ONS: contractor growth outstrips traditional employment

There are more than three new contract workers for every one new traditional employees, according to new data from the Office for National Statistics.

Whether it’s freelancing, working as an umbrella company contractor, or starting up a limited company, Brits are flocking to self-employment at unheard-of levels. The ONS says that the current rate is standing at something like 6.6 per cent. On top of that though it’s an even more impressive figure when you learn that Brits going into employment – good, old fashioned nine-to-five work for an employer – is only occurring at a rate of 1.9 per cent.

Think about that for a moment: more than three times the number of new traditional employees are going into freelancing instead. Apparently the writing on the wall is being read, and it says that not working for yourself is for the birds. For what it’s worth, the ONS has already seen evidence of this; the government organisation found out recently that nearly five million Brits work for themselves instead of an employer. That’s a massive figure, as it’s a quite weighty 15 per cent of British workers overall essentially going into business for themselves. Not only that but the UK is ranked third when it comes to the number of people turning to contract work throughout the EU.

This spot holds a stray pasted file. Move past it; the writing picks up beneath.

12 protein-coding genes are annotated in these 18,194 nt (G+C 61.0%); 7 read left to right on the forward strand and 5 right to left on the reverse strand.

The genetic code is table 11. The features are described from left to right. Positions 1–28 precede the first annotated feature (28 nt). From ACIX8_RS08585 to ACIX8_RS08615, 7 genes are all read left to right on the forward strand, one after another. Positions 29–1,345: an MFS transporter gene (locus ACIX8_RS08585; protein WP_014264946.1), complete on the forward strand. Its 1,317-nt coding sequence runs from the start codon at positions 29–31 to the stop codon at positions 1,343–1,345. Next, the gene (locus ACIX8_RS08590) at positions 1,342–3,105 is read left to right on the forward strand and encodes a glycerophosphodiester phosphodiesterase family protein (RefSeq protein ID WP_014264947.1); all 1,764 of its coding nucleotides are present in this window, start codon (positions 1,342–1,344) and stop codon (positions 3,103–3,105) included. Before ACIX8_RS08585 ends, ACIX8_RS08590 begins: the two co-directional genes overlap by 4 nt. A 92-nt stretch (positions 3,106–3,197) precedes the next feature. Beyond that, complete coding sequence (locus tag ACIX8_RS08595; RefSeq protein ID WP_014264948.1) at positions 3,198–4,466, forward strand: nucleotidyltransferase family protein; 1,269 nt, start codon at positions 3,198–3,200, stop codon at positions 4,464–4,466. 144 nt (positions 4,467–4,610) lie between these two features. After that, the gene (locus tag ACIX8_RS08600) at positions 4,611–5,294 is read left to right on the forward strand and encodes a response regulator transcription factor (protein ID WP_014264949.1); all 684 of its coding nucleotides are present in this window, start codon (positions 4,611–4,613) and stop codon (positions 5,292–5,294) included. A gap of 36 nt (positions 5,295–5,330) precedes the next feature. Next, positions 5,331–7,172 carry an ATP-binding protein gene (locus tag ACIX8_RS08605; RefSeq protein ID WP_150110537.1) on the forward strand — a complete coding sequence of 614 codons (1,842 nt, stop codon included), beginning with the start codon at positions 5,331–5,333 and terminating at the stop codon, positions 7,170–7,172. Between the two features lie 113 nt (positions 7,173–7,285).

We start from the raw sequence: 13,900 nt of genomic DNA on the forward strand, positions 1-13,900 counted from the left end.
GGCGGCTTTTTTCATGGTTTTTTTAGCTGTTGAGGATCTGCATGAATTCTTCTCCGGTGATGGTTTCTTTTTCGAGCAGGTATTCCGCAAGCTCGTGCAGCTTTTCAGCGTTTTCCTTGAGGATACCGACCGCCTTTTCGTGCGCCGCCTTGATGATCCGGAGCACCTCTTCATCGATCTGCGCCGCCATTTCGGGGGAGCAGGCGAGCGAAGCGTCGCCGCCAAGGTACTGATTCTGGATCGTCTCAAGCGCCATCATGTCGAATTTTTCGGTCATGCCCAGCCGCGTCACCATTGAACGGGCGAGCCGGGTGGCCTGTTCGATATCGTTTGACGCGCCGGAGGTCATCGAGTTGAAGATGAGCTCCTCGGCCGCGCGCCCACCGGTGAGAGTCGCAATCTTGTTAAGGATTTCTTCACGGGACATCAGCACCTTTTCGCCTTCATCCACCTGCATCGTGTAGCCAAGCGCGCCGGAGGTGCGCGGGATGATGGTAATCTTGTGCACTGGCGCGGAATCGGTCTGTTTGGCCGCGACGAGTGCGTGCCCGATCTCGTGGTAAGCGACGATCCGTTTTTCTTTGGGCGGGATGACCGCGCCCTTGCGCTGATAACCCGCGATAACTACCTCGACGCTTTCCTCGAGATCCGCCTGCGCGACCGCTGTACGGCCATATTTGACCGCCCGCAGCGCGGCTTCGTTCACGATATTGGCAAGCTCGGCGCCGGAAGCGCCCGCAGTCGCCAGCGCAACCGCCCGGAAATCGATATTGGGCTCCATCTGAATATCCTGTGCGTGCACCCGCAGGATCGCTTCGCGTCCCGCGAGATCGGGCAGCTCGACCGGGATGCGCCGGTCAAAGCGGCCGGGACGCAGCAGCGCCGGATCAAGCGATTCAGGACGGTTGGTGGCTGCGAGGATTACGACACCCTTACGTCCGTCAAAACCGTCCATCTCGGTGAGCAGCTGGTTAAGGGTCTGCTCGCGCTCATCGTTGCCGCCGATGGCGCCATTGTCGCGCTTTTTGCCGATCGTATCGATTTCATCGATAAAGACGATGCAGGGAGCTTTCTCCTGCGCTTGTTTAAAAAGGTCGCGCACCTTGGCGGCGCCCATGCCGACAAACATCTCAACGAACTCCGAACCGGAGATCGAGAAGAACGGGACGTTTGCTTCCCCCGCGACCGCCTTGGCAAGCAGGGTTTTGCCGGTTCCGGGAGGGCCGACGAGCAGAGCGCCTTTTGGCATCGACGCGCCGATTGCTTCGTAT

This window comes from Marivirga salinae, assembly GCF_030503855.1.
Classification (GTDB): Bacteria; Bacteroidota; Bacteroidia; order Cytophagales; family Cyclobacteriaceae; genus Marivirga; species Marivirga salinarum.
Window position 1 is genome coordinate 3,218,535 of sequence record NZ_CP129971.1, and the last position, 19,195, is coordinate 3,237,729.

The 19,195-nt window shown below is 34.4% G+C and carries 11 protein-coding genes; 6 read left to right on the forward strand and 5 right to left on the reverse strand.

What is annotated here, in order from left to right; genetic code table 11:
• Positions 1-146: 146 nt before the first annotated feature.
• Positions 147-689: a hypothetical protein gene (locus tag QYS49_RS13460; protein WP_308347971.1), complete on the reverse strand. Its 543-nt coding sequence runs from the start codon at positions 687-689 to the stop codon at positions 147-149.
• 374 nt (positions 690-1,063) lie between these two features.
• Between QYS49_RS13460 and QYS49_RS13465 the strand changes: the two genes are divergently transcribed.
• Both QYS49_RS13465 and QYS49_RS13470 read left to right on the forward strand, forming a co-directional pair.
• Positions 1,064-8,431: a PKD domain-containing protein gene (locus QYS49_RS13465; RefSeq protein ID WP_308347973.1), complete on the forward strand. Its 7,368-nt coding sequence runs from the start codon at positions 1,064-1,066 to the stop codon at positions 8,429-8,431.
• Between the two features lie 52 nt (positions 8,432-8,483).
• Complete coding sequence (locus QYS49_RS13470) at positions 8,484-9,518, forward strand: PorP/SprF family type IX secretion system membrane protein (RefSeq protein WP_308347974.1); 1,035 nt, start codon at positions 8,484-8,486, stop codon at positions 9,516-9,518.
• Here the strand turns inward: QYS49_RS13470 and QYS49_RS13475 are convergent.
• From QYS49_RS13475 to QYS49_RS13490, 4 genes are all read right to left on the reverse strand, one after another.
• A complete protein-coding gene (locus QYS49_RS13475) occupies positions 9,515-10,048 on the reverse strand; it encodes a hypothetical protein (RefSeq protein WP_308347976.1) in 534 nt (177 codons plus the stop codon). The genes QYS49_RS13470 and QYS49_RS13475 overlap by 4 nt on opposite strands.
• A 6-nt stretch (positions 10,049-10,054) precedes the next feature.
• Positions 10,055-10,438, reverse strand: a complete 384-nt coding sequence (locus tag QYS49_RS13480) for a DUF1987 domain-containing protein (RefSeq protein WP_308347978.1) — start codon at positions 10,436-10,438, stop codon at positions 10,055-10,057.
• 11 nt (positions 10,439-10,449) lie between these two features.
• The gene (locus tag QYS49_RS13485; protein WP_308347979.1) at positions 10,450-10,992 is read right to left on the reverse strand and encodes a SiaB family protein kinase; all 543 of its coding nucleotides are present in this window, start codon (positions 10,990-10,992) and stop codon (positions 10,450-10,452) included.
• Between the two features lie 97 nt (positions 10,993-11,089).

If you ask me, this is just proof positive that the contributions of British interim workers can no longer be ignored by the Government. Freelancers and contract workers have been a major contributor to the UK economy for decades now, and it was their incredibly hard work that helped bring the country out of the doldrums caused by the credit crunch and resultant worldwide recession. With more and more Brits turning to the contract working lifestyle, that 15 per cent figure is going to grow exponentially to the point where there’s an even more impressive percentage of Brits working on their own.

What does this mean for the contracting community? Well hopefully it will lead to better representation in Westminster. Now that policymakers can see how many Brits have a vested interest in legislation that will affect their ability to work for themselves, I’ll wager we’ll start to see some very interesting election campaigns. It won’t be long before both Labour and the Tories start trying to court freelancers for votes. I’m sure UKIP will try as well, but who in the world listens to those xenophobes?

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